You sand and sand again. You scrape, fill with epoxy and then scrape again. You look at the finish, run your hands over the surface and scrape again. At some point, you have to say, “I’m good, I’m building a boat not a piano”. That’s now at the point I find myself.
Here’s what she looks like:
Despite the color difference in the seems, these edges are flat and level.
The front wrap worked out nicely.
I’ve got these side walls as smooth as I can with a reasonable amount of effort.
And, there she is in all her glory ready for paint.
I learned through building my Scamp Sailboat, that you need to wait 72 hours before painting over epoxy. If you don’t, the paint will gather up into what looks like pickle skin and won’t lay flat. So, I’m going to be patient and give this a few days to fully off gas and cure. Then, the Dark Navy can will be opened. Ya, baby! I can’t wait!
My goal is to start painting Thursday evening. This is a very exciting week for me.
Now the Xynole is on the hull, it’s time to fair the edges. This stuff seems to swell up with epoxy.
I ran a fillet just below the raw edge and then smoothed it out with a squeegee.
This made the harsh edge of the xynole all but disappear.
This is a fairing tool I purchase from 3M to smooth the hull. The paper measures 4,1/2″ x 32″ and is attached by hook and loop.
The top side has 2 nobs to hold and apply even pressure. They make these in 2 different configurations: one stiff & one flexible. This is the flexible version, meant to sand a gradual curve, like the hull of a boat. This fairing board will help me get the chine panels smooth and fair before applying the paint.
I might have been able to skip this step and simply fair the fabric after I installed the chine panel. However, if I apply the chine panel over the hull seam, it won’t lay flat and will probably create an air pocket behind the cloth, so I faired now. This will make applying the chine panel much easier.
I still needed to touch up a few low areas around the boat.
Working my way around the boat, filling any low spots I found.
After another light sanding, I rolled the entire hull and chine panel with another coat of epoxy. This is the second coat of epoxy on these panels.
The nose area received two layers of glass. With the fairing material applied, you can’t see any of the seams.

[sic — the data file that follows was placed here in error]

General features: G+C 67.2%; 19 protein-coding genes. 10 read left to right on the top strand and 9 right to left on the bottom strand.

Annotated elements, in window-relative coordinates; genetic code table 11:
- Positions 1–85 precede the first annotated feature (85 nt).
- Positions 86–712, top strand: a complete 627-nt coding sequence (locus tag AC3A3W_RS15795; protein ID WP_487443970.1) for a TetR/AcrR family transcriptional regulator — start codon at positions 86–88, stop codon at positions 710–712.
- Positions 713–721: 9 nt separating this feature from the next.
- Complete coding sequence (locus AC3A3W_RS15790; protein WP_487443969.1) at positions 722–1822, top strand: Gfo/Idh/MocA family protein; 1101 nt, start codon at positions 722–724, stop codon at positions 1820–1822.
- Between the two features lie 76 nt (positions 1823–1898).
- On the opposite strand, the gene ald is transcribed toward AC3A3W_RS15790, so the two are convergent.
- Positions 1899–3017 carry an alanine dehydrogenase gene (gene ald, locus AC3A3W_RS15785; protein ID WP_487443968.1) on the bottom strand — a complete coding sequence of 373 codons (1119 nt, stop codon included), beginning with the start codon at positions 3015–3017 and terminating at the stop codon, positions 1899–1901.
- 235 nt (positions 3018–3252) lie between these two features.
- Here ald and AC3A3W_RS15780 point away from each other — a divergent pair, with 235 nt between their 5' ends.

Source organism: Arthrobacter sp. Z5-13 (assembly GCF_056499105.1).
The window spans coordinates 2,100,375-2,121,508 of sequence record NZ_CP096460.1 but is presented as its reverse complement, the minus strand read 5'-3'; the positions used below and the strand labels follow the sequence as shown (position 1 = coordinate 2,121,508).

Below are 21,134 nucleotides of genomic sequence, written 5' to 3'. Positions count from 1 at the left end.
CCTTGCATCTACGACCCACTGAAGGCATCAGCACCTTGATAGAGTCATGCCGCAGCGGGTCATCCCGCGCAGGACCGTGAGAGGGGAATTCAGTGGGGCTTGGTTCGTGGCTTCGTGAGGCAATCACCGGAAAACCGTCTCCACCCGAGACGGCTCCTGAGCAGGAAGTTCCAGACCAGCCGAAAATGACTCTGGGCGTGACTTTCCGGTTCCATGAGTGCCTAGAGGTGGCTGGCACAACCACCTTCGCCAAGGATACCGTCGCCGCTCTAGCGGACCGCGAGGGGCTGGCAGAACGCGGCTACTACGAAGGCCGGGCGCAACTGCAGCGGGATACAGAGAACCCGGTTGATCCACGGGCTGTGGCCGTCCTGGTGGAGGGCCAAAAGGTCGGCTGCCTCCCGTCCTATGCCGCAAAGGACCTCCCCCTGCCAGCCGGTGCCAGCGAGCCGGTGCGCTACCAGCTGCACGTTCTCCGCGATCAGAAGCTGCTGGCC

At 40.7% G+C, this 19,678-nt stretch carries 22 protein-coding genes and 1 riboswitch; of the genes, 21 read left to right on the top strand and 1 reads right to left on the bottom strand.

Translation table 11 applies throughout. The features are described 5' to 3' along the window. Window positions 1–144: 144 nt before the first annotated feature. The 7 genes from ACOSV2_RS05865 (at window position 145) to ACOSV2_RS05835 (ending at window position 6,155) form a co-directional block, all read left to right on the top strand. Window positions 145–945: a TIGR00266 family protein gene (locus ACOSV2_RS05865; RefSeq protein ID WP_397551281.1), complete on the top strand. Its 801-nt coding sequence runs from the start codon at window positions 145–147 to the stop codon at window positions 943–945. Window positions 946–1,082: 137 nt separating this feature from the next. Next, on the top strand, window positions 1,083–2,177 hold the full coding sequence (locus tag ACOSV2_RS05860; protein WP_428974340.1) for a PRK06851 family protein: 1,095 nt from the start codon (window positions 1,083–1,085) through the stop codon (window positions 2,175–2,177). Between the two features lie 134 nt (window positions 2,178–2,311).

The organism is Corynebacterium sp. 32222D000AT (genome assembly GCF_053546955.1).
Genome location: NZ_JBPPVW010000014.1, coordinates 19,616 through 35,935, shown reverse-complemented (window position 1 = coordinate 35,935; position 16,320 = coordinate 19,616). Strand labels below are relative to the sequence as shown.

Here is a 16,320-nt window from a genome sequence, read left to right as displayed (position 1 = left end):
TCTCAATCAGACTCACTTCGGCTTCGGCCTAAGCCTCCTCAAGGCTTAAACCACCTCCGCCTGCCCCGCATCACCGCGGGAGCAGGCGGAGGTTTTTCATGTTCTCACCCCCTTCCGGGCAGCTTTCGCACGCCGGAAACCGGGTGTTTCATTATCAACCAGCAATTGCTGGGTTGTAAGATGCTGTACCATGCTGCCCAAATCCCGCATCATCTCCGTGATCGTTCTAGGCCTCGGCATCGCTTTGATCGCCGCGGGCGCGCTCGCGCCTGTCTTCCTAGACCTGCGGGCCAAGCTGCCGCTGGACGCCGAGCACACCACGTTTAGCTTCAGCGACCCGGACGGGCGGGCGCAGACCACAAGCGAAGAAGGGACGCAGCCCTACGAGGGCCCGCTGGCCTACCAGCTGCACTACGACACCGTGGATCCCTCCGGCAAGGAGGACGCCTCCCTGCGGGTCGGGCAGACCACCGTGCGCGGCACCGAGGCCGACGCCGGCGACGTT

I tried to roll lightly over all the edges where the wet epoxy met the dry epoxy (chine panel and the side panel junction) to avoid a hard edge.
I will sand this epoxy coat and wait for the xynole to arrive. Meanwhile, I can spend a few days cleaning up my shop and working on the steering wheel.
I’m confident it’ll take about 3 fairings to bring things flush. This is fairing #2.
There’re 2 pronounced edges to the glass taping. One more prominent than the other. Both of these edges need to be removed. This is easily accomplished by using a card scraper.
All edges have been scraped and all glass tape has been hand sanded.
Using a squeegee, I applied my fairing compound to all the taped areas.
Things need to get uglier before they can get prettier. Tomorrow I’ll sand all these edges and apply another filler coat. I think 2-3 coat should get me where I want to be. I’m taking my time here, I want a nice fair hull before I lay down the xynole.
Just a few more shots showing how the fairing process is coming along.
I used a pencil to mark all the low spots. Once you have the filler in hand, you want to easily and quickly find all the trouble areas.
All low spots along the seams got a second layer of filler.
The forward chine panels need to be filled where they met the side panels.
All mating panels needed to be filled where they come together. I’m filling these areas prior to taping, because if a ledge exists, the glass won’t lay flat and you’ll find air bubbles behind the tape. Getting these areas flat prior to taping is very important.
I love this view. Notice the shape of the hull near the transom. This is where the sigmoidal shape can be seen. I cambered my floor 3/4″ according to the plans. This is meant to keep the boat on plane while cruising at slower speeds.
If you take time now to get things flair, it will make the taping and covering of the hull so much easier. It’s not hard to do if you own an electric sander. I’m using a 6″ rotary palm sander. Don’t forget to wear your dusk mask.
Fairing the hull is a multi set process and one that I will work on over the coming week. It involves rasping, filling, fairing and sanding all the seams and edges of the hull. Once your finished, you do it all over again. Below is my first pass of this multi step procedure.
Front nose area needs to be built up prior to sanding down.
Tomorrow morning, I’ll sand these areas down and then lay on another fillet of fairing compound (thickened epoxy with micro balloons and wood filler). I can’t wait to apply the glass tape to all the seams and edges and get moving with the xynole. Take your time with these steps. You’ll be staring at your boat for a lot longer than it takes to get it right.
After flipping my Skiff, I just couldn’t resist tearing into the panels to bring them fair. So, instead of going to bed, I started in.
The Japanese pull saw worked reasonably well. I had to be careful though not to cut too deep as the saw tends to dive.
I followed this cut up with a block plane,
And finally, the famous Shinto Rasp.
It’s 12:17 am. Now I can go to bed. Tomorrow I’ll continue by filling the seams with thickened epoxy and fairing any low spots.
This boat just gets better and better looking every time I touch it. I really love this phase of boat building. It’s so fun to see things start to come into shape.